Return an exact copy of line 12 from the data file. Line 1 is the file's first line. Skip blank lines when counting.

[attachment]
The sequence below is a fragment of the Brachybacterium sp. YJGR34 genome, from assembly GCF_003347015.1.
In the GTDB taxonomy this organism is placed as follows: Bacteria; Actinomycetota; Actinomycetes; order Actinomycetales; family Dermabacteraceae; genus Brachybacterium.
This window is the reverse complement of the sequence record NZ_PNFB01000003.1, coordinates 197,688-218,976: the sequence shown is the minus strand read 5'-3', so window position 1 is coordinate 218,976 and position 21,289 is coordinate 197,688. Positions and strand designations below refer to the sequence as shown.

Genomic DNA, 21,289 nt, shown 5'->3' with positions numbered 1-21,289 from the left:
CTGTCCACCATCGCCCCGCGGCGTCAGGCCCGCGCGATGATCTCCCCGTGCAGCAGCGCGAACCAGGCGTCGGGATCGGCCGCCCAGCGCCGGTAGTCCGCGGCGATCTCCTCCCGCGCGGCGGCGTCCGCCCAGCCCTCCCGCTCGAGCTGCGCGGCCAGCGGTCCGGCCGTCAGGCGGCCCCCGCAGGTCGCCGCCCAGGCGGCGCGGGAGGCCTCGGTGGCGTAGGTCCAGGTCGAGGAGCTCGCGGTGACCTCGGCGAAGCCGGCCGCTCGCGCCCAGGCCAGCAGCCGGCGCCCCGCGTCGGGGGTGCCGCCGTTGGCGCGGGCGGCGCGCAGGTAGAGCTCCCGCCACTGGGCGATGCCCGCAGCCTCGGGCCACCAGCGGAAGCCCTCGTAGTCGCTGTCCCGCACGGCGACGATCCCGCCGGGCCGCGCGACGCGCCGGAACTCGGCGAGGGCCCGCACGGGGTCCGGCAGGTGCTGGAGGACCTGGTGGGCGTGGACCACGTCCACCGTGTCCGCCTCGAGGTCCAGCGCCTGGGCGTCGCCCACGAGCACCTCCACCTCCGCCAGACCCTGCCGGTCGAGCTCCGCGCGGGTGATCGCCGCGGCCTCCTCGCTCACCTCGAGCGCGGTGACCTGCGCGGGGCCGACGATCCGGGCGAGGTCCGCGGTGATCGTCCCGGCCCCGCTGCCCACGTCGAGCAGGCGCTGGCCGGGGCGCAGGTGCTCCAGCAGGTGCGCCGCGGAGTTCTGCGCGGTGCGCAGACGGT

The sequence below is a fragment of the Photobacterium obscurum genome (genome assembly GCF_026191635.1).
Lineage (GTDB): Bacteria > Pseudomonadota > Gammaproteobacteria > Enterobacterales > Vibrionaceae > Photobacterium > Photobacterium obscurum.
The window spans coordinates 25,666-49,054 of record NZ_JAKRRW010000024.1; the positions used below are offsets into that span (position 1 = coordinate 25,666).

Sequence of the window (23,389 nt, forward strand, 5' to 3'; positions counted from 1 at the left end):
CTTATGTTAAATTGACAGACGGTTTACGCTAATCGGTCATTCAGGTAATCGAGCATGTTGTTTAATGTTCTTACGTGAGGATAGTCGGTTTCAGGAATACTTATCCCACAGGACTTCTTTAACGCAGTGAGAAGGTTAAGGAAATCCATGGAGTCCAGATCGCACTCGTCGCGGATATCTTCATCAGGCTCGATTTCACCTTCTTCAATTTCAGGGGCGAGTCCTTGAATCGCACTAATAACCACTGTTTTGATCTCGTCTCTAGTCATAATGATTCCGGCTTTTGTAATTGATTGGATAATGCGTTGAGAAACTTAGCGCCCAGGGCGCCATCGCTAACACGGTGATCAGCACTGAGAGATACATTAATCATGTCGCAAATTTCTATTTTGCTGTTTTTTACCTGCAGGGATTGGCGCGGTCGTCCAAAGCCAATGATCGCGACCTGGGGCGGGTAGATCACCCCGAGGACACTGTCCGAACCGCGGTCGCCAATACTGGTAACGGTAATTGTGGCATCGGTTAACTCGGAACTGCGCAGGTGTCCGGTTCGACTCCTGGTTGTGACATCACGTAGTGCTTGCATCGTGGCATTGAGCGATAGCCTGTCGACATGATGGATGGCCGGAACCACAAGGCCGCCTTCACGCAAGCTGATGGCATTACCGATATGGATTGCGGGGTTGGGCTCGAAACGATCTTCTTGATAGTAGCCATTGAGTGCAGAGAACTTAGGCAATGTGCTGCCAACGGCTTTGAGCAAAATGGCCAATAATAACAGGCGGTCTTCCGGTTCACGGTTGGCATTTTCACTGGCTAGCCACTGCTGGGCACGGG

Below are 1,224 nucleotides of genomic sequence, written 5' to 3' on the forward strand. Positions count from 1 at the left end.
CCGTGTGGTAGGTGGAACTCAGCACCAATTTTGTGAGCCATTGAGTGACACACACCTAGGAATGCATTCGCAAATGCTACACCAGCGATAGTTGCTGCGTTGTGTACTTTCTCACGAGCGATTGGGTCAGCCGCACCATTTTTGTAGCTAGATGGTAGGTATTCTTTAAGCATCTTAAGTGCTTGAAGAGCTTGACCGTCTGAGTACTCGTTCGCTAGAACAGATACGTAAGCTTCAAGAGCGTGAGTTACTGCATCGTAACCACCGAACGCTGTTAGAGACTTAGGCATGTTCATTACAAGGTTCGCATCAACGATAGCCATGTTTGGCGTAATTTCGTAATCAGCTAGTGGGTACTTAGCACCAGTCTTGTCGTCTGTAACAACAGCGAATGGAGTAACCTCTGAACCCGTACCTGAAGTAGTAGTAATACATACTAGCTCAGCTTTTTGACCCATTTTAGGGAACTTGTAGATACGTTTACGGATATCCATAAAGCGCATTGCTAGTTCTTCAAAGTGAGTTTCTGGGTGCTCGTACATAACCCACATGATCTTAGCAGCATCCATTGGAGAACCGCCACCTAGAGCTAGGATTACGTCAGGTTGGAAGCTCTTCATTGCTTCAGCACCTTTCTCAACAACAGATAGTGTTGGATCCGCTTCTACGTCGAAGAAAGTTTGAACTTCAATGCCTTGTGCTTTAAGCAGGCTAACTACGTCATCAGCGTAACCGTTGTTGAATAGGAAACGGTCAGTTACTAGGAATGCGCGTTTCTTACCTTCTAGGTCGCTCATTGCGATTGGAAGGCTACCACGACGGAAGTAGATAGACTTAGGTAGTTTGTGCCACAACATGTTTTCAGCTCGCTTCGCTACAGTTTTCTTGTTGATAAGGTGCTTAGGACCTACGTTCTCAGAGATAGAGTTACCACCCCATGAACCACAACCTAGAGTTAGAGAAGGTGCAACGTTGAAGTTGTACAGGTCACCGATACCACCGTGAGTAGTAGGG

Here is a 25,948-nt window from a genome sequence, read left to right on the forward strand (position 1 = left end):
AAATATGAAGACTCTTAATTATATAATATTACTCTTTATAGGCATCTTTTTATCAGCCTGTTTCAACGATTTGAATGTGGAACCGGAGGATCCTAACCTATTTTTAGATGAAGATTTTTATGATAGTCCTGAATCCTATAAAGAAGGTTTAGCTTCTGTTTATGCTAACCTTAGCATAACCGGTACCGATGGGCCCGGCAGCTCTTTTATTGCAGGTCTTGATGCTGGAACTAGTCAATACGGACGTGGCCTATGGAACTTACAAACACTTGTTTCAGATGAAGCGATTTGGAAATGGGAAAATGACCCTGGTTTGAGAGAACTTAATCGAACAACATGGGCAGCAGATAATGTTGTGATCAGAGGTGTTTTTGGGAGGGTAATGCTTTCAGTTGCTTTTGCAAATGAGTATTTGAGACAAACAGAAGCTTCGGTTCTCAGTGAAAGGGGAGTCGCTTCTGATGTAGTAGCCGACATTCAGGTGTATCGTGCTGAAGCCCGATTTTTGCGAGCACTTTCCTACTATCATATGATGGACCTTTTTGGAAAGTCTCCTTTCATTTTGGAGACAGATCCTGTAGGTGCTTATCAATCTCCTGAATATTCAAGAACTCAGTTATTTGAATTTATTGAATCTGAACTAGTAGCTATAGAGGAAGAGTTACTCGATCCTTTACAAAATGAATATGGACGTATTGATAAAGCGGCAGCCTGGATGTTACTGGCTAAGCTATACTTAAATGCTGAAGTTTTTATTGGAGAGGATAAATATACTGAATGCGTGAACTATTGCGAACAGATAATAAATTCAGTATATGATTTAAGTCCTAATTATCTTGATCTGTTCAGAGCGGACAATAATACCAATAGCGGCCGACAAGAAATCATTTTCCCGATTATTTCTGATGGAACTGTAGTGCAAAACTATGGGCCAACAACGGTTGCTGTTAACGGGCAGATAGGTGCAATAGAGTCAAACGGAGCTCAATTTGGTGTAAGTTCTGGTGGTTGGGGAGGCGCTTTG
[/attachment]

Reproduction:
CCGTGTGGTAGGTGGAACTCAGCACCAATTTTGTGAGCCATTGAGTGACACACACCTAGGAATGCATTCGCAAATGCTACACCAGCGATAGTTGCTGCGTTGTGTACTTTCTCACGAGCGATTGGGTCAGCCGCACCATTTTTGTAGCTAGATGGTAGGTATTCTTTAAGCATCTTAAGTGCTTGAAGAGCTTGACCGTCTGAGTACTCGTTCGCTAGAACAGATACGTAAGCTTCAAGAGCGTGAGTTACTGCATCGTAACCACCGAACGCTGTTAGAGACTTAGGCATGTTCATTACAAGGTTCGCATCAACGATAGCCATGTTTGGCGTAATTTCGTAATCAGCTAGTGGGTACTTAGCACCAGTCTTGTCGTCTGTAACAACAGCGAATGGAGTAACCTCTGAACCCGTACCTGAAGTAGTAGTAATACATACTAGCTCAGCTTTTTGACCCATTTTAGGGAACTTGTAGATACGTTTACGGATATCCATAAAGCGCATTGCTAGTTCTTCAAAGTGAGTTTCTGGGTGCTCGTACATAACCCACATGATCTTAGCAGCATCCATTGGAGAACCGCCACCTAGAGCTAGGATTACGTCAGGTTGGAAGCTCTTCATTGCTTCAGCACCTTTCTCAACAACAGATAGTGTTGGATCCGCTTCTACGTCGAAGAAAGTTTGAACTTCAATGCCTTGTGCTTTAAGCAGGCTAACTACGTCATCAGCGTAACCGTTGTTGAATAGGAAACGGTCAGTTACTAGGAATGCGCGTTTCTTACCTTCTAGGTCGCTCATTGCGATTGGAAGGCTACCACGACGGAAGTAGATAGACTTAGGTAGTTTGTGCCACAACATGTTTTCAGCTCGCTTCGCTACAGTTTTCTTGTTGATAAGGTGCTTAGGACCTACGTTCTCAGAGATAGAGTTACCACCCCATGAACCACAACCTAGAGTTAGAGAAGGTGCAACGTTGAAGTTGTACAGGTCACCGATACCACCGTGAGTAGTAGGG